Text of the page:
Empire Returns Fourteen Years Later – Mark Waid Talks About What Comes Next For An Omnipotent Supervillain

When Empire appeared in print from Gorilla Comics in 2000 (a creator-owned company formed by Mark Waid, Kurt Busiek and others), it was a comic ahead of its time for many reasons, not least of which was that it featured a villain as a central character who not only succeeds in his endeavor to take over the world, but leaves readers rooting for him against incredible odds. The comic was picked up by DC from 2003-2004, totally 6 issues in a substantial arc suitable for a graphic novel collection, but Empire became increasingly difficult for fans to get a hold of–until now.

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Since the rights to the comic have now reverted to the creators, Mark Waid and Barry Kitson are ready to tell the natural sequel to Golgoth’s world domination, finally answering the question: what comes next for someone who has everything? Not only is the second volume of Empire appearing digitally on Thrillbent in installments that will total more than your average comic issue’s content monthly, but for those who subscribe to the series, the first volume of Empire will be available digitally as well. And Empire’s original fascinating concern for the life and times of a villain who has all but stamped out heroes and consolidated his power will continue in this new story as the perpetually masked and enigmatic Golgoth faces threats and challenges far beyond his wildest expectations. Will we still find ourselves on the side of an unlikeable character? And what will the possibility of Golgoth’s overthrow mean for the citizens of a one-world government?

Mark Waid talks to us here at Bleeding Cool about the trickier aspects of working with a supervillain protagonist, the elements of literature and history that inspired he and Kitson to take up such challenging subject matter in the first place, and also what developments in Empire’s storytelling we can expect as it appears digitally for the first time.

Hannah Means-Shannon: Mark, what was the original impetus behind Empire and what did you feel that you could do with that book that you couldn’t do elsewhere at the time?

MW: First, off, you can have evil triumph, which was not something comics were really set up for, back in the day. When the original idea came about, it was “What if one of these arch-villains…what if one of these world-bending set on domination supervillains won?” What happens then? What is the state of the world in which there are no more champions, there are no more heroes? It’s not necessarily a world of villains, but more like it’s the court of the Borgias at that point. And my take on the main villain, and this is going to sound comical, but it’s not meant to be, but there’s no better way to describe it: he had an immutable plan. He knew that he was eventually going to conquer the world. It was a 10 year plan. And the problem was, about 5 years from the end of it, he knew he was going to succeed, but about 2 years from the end of it, he knew he didn’t want the job anymore, but it was too late. The machine was already set in motion, so now that he has the ultimate throne, he understands the reasons why nobody wants it.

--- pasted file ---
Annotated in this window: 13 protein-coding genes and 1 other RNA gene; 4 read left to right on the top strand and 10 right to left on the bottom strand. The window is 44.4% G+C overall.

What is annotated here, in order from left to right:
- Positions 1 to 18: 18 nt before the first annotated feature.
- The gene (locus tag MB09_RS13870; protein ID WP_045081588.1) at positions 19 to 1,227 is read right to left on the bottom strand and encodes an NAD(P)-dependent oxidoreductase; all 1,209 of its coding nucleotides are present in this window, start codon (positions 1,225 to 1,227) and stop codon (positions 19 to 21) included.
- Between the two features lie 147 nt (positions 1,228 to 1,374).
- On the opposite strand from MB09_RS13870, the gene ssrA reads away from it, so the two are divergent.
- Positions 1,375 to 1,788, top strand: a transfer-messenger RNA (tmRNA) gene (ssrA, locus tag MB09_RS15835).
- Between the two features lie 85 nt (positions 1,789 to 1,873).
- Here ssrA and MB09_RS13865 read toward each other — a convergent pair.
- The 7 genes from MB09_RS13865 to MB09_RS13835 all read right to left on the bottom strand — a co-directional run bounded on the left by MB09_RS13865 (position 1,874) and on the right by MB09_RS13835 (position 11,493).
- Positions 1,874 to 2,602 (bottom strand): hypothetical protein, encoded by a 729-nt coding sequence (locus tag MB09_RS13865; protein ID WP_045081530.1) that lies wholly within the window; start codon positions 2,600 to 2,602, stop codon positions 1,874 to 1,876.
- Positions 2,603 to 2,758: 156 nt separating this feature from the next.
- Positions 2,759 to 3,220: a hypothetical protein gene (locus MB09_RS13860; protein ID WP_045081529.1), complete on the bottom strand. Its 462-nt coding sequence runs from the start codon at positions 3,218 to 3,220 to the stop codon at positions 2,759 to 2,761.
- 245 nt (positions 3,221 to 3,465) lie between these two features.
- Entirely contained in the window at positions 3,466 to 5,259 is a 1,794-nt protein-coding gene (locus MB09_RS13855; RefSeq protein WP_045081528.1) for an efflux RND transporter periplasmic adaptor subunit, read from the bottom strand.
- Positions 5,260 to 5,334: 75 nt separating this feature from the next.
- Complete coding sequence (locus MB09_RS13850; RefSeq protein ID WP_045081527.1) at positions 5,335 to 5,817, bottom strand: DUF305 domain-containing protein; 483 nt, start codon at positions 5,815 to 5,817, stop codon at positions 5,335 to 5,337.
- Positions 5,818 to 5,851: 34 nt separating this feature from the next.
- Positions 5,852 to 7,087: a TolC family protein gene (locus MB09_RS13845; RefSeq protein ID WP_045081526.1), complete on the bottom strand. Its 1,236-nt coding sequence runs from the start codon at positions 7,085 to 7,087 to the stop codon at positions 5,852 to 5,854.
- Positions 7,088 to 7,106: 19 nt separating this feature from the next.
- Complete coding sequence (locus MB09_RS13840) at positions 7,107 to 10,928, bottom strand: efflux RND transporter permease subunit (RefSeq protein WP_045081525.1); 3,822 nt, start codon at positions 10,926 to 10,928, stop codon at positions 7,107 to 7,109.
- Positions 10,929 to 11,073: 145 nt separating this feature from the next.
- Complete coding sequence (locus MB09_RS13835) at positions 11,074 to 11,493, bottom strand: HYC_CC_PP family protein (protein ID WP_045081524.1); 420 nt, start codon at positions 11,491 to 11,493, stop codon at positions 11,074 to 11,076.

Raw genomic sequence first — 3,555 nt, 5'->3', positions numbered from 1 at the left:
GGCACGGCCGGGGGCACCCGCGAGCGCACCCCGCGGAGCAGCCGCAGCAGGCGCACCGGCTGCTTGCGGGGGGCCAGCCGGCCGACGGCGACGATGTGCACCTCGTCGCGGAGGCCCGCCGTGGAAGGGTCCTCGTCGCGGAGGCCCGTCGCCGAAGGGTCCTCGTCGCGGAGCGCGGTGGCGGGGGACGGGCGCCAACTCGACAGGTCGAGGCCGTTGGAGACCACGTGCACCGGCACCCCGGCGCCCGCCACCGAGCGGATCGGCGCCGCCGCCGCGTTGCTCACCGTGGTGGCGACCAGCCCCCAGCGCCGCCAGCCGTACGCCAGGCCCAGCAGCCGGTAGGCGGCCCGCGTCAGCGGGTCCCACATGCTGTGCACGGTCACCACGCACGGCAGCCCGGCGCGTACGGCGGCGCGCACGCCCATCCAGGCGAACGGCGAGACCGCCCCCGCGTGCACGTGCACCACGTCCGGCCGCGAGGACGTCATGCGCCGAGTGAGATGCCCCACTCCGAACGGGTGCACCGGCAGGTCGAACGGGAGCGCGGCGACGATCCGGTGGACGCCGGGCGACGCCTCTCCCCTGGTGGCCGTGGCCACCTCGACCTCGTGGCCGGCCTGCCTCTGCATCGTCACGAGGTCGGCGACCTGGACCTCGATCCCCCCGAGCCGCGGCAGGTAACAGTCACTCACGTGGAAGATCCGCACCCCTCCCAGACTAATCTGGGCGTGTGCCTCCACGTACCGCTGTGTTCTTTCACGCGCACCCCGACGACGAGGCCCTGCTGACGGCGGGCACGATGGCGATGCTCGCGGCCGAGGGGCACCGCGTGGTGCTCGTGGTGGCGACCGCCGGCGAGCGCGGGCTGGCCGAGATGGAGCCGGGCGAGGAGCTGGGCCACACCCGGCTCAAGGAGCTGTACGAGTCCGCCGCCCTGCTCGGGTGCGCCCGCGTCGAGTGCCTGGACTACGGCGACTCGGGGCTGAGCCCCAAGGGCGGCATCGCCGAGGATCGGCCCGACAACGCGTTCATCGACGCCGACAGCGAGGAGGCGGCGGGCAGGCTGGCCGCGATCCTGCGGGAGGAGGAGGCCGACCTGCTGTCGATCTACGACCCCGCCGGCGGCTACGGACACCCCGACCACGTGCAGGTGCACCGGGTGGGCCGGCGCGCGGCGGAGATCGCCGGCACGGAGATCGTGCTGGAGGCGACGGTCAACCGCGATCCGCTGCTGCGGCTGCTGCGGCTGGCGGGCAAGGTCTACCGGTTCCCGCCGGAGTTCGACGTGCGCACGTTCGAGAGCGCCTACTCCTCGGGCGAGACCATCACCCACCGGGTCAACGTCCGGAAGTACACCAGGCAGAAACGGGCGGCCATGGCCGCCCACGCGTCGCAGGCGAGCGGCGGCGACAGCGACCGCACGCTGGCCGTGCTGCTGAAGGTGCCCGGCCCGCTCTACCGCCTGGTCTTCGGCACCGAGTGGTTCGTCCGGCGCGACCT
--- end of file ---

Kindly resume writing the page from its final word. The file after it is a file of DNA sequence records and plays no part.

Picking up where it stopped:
You have ultimate power but you also have every adviser that is in your court with a knife hidden behind their back, and every antagonist wants to come after you because you’re the seat of power in the world. And if aliens decide to land and take over, they’ve just been waiting for awhile because they just figured that they could wait until the world’s governments were under one power, because that would be easier. I don’t mean to make it sound like he’s a victim or that he’s comical in any way, but to me that’s more of a tragedy. Be careful what you wish for.

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HMS: And what are the difficulties and problems of making a villain a central character for you as a writer, and were you one of the people to do that first? It’s certainly popular now.

MW: It is pretty popular now. I don’t know that we did it first. We did it early on. I think that Warren Ellis did some stuff with Doom 2099 that was similar, but it was the first major project that I was ever involved with that centered around a supervillain rather than a superhero. And the challenges of maintaining that story are not as hard as you think. I’ve been asked repeatedly what I think the most important part of the story is, and my answer is, it’s the part where you care about what happens to the protagonist.

That is not the same as “I have to like the protagonist” or “I have to empathize with the protagonist”. I don’t really empathize with Holden Caulfield either, but that doesn’t make The Catcher in the Rye a bad book. The beauty of Mad Men, the TV show is that, at any point in that series, someone’s the asshole. Even if it’s Don. You don’t have to like someone to want for them what they want, or to be invested in their trials and their challenges. So, that was the big challenge with Empire, was making sure the characters were interesting and you cared about what they wanted without having to make them softer-edged or sweet or villains with hearts of gold, because they are really not.